Art in Action is a weekly post: a short, practical guide to applying the ideas and principles in the Focus Pocus posts to your body and life. As always, I love to hear from you about how you use them and how you translate the ideas into action.
In the London underground, there are reminders on the platform to “Mind the Gap.” In American, that means don’t fall and get squished by a train. Our practice is actually to Find the Gap: even in the midst of a harried season, to find the spaces of peace that are always available.
At this time of year particularly, I need this reminder. When I find myself wrapping presents while watching basketball with my husband and preparing for my classes while working in the kitchen and squeezing one more errand in on the way home, I can forget that peace and stillness really are right there with me.
In Nia, we call it Living Meditation: the ability to notice what is still in the midst of movement, what is silent in the midst of noise, what is resting in the midst of effort. It’s part of why mindfulness is a super power and here are 5 ways to practice finding the gaps that are all around us.
Take a handful of deliberate pauses during the day. In the midst of whatever you are doing, stop and take three deep breaths. See if you can simply be present to what is happening internally and externally. Maybe as you stand at the sink or wait at a red light or while you are walking: pause, breathe, feel the sensation of the gap.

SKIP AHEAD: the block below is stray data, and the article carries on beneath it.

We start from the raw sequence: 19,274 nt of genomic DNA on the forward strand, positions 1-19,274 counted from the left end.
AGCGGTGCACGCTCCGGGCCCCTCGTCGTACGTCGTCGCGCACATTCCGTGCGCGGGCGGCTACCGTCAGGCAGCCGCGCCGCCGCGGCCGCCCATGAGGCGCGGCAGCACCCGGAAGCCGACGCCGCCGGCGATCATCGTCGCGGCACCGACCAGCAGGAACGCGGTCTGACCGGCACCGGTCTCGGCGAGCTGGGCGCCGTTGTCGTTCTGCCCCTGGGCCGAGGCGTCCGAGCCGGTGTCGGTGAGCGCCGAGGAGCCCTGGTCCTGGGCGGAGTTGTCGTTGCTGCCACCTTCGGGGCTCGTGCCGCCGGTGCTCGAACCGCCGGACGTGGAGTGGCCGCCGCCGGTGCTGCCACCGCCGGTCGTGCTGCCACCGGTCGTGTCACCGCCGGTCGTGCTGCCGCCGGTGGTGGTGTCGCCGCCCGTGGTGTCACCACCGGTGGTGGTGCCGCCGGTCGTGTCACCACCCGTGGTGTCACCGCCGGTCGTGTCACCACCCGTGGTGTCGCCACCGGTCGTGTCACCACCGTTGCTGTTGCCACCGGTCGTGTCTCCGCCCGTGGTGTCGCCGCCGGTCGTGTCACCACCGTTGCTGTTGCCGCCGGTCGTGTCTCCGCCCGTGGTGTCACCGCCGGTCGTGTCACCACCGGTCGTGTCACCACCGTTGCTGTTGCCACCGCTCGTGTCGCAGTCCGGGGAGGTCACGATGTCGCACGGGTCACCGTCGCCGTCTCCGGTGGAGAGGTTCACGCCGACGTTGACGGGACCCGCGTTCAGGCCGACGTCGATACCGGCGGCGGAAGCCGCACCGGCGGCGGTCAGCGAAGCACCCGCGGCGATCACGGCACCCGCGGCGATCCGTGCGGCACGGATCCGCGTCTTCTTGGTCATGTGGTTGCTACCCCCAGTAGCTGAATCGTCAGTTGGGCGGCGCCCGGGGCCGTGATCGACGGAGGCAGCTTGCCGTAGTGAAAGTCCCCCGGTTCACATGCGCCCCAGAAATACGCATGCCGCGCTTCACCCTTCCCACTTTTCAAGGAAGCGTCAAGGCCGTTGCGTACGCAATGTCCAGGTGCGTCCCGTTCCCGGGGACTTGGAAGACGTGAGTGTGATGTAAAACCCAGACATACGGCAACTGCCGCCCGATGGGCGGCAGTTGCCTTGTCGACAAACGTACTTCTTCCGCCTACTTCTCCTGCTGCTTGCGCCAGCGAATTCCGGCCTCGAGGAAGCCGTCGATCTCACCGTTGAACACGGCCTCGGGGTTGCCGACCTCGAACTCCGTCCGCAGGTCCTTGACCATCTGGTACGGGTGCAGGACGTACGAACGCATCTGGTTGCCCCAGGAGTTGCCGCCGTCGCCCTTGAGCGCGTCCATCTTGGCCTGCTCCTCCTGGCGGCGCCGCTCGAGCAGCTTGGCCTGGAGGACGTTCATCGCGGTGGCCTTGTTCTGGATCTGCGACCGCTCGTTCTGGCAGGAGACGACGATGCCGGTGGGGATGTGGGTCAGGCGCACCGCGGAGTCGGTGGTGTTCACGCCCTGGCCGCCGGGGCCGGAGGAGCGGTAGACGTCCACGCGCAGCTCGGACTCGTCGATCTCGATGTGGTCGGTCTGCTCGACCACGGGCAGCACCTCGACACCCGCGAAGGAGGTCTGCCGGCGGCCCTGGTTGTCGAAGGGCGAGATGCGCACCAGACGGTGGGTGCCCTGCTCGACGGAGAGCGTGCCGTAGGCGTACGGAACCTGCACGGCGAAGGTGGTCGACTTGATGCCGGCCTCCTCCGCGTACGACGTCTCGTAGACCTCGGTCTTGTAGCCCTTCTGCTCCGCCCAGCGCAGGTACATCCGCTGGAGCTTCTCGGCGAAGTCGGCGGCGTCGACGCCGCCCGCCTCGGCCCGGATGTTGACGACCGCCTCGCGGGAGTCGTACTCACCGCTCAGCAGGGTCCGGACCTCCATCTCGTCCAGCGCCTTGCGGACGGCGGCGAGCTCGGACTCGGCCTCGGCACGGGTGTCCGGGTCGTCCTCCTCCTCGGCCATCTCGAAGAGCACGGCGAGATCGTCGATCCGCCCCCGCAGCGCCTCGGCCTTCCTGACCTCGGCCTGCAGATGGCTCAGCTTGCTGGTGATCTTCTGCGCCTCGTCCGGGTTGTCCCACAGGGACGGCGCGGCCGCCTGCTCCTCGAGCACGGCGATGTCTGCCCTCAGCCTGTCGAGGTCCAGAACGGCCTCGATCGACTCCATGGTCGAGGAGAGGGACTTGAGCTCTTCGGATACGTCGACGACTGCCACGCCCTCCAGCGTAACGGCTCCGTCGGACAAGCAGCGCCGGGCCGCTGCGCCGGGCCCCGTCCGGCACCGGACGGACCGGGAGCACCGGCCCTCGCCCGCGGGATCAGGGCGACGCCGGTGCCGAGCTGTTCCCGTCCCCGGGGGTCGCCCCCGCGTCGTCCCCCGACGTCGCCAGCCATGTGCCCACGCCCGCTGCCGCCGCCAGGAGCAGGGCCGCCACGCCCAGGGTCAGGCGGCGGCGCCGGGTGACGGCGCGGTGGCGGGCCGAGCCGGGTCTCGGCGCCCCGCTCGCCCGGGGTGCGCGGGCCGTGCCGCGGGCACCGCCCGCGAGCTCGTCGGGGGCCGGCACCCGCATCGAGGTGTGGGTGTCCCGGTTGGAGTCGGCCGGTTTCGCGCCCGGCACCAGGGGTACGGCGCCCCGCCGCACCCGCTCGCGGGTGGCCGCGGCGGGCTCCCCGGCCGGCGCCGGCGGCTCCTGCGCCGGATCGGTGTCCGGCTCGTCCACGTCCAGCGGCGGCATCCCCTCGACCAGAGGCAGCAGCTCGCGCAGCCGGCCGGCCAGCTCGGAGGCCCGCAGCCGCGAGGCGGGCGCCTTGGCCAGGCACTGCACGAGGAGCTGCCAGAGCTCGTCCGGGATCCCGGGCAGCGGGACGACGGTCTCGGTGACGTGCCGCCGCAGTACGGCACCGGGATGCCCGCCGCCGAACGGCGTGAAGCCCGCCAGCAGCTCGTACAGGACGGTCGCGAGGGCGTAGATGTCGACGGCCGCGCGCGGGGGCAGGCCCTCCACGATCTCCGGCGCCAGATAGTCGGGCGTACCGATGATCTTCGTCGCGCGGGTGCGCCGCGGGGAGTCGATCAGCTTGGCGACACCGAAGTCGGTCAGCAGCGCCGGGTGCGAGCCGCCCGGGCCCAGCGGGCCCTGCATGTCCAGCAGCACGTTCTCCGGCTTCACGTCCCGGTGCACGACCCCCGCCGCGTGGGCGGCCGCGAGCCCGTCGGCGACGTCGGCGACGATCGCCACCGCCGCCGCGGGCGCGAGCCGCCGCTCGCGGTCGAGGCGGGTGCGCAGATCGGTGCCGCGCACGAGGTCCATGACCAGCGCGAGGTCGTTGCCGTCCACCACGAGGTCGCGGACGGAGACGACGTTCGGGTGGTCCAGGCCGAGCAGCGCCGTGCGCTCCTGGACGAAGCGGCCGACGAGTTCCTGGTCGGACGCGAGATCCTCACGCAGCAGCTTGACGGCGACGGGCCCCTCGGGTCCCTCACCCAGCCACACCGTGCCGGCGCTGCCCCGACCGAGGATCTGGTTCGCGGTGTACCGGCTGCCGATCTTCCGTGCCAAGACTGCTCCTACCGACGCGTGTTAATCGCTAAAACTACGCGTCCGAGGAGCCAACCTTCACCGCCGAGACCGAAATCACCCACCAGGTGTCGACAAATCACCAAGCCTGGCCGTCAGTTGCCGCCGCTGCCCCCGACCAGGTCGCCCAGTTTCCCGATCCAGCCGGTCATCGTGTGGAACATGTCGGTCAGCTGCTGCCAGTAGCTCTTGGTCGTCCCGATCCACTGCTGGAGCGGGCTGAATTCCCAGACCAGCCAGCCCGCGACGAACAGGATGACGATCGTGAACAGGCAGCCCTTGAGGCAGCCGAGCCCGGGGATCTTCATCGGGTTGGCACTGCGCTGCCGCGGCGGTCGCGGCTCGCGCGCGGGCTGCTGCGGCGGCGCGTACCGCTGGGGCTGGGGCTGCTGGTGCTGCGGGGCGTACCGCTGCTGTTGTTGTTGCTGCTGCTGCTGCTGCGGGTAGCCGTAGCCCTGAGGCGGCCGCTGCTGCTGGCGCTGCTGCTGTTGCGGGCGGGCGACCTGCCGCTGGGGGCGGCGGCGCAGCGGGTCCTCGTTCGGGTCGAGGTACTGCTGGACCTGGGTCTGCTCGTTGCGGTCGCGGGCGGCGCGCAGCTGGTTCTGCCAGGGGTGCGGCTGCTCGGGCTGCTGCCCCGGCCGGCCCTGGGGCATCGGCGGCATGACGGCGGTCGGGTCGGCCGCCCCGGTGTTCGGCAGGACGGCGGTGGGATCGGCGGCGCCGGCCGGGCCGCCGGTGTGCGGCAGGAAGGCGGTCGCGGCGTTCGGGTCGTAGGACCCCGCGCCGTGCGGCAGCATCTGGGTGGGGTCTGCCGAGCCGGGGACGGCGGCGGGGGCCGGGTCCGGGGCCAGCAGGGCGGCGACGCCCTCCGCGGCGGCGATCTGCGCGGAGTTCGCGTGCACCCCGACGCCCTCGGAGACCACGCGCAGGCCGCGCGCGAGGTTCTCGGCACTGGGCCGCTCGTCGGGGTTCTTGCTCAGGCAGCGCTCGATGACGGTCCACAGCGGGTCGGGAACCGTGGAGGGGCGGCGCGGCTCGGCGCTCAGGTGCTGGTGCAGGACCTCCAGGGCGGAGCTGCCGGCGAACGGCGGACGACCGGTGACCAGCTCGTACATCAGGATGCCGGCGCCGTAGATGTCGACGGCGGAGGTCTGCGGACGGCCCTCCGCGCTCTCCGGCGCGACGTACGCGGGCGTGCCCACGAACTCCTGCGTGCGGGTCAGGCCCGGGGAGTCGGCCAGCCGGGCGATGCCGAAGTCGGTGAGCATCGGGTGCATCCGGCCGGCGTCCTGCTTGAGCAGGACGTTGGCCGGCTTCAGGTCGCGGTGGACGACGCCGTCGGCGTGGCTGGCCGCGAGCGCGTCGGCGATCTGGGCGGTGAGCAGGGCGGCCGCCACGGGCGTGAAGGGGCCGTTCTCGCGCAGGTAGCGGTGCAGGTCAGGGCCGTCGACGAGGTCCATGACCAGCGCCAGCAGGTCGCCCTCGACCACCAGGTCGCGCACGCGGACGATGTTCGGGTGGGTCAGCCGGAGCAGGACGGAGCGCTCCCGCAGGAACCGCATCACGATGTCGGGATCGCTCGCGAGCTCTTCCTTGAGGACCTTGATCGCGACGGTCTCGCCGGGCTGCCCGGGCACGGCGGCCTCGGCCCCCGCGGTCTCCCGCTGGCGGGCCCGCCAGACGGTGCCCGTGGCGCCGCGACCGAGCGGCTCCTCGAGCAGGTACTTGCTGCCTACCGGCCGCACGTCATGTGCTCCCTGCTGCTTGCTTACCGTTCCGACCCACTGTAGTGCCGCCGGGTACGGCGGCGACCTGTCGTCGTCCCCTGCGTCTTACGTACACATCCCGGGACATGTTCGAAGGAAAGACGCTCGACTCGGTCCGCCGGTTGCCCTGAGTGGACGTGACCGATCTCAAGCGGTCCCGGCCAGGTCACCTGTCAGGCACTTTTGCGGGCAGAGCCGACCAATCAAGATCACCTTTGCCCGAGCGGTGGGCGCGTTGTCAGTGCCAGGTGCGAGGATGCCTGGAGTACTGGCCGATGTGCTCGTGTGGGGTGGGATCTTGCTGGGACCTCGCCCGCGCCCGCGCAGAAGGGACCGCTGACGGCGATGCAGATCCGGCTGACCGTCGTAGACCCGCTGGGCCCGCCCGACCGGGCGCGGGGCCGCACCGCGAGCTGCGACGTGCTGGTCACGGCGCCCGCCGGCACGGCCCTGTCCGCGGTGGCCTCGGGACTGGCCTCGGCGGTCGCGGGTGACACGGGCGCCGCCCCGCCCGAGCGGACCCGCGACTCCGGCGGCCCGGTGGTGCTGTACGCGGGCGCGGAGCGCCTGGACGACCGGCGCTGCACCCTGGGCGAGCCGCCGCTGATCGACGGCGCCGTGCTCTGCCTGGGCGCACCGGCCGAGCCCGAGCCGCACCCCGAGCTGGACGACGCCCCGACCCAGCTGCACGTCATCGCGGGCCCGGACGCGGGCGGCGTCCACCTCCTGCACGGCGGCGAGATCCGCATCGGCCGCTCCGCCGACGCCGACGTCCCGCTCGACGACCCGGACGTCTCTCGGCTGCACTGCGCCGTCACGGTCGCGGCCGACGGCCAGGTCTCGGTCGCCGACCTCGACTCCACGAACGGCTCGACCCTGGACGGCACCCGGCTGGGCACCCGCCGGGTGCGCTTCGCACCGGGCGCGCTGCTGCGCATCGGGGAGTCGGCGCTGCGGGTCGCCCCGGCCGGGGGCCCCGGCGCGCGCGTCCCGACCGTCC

2. Labeling meditation – Sensation, Image, Thought…
One of my meditation sisters taught me a labeling meditation that is particularly helpful when my mind and life is over-busy or stressful. Simply sit quietly and when something comes into your awareness, make gentle mental labels of Sensations, Images and Thoughts. If your feet are cold or you knee is sore, gently say to yourself “Sensation.” If you see visions of sugar plums or maybe piles of laundry, quietly note, “Image.” If you start planning how to attack your to-do list or worrying how the holiday dinner is going to go, make a mental note of “Thought.” Sometimes, you might also notice when none of the three are happening … and that is the gap.
3. Listen to the Music
Put on a piece of music that features multiple musicians – a band or orchestra or chorus – and listen for when a musician is playing and when she isn’t. This is also fun to do while watching musicians play (even better when live!): watch the one that isn’t playing. Listen for the gap.
4. Watch the Non-Speaker
Similarly while watching movies or plays, pay careful attention to the actors who are not speaking. Notice that it’s not that they are doing nothing, but they are leaving a gap for another player’s words to be spoken. You can do this in your own conversations, too, by dropping into the listening gap when someone else is speaking and being aware of the other person when they are in the gap.
5. Zone out
Give yourself a few minutes to do nothing. Crazy as it may sound, just stop and zone out. Watch a bird fly or a cat watch a bird fly. Gaze at the fire. Let the warm water of a shower flow over you. Slide into the gap.
What are other ways you find the gap? Share them in the comments below or at the Focus Pocus Facebook page!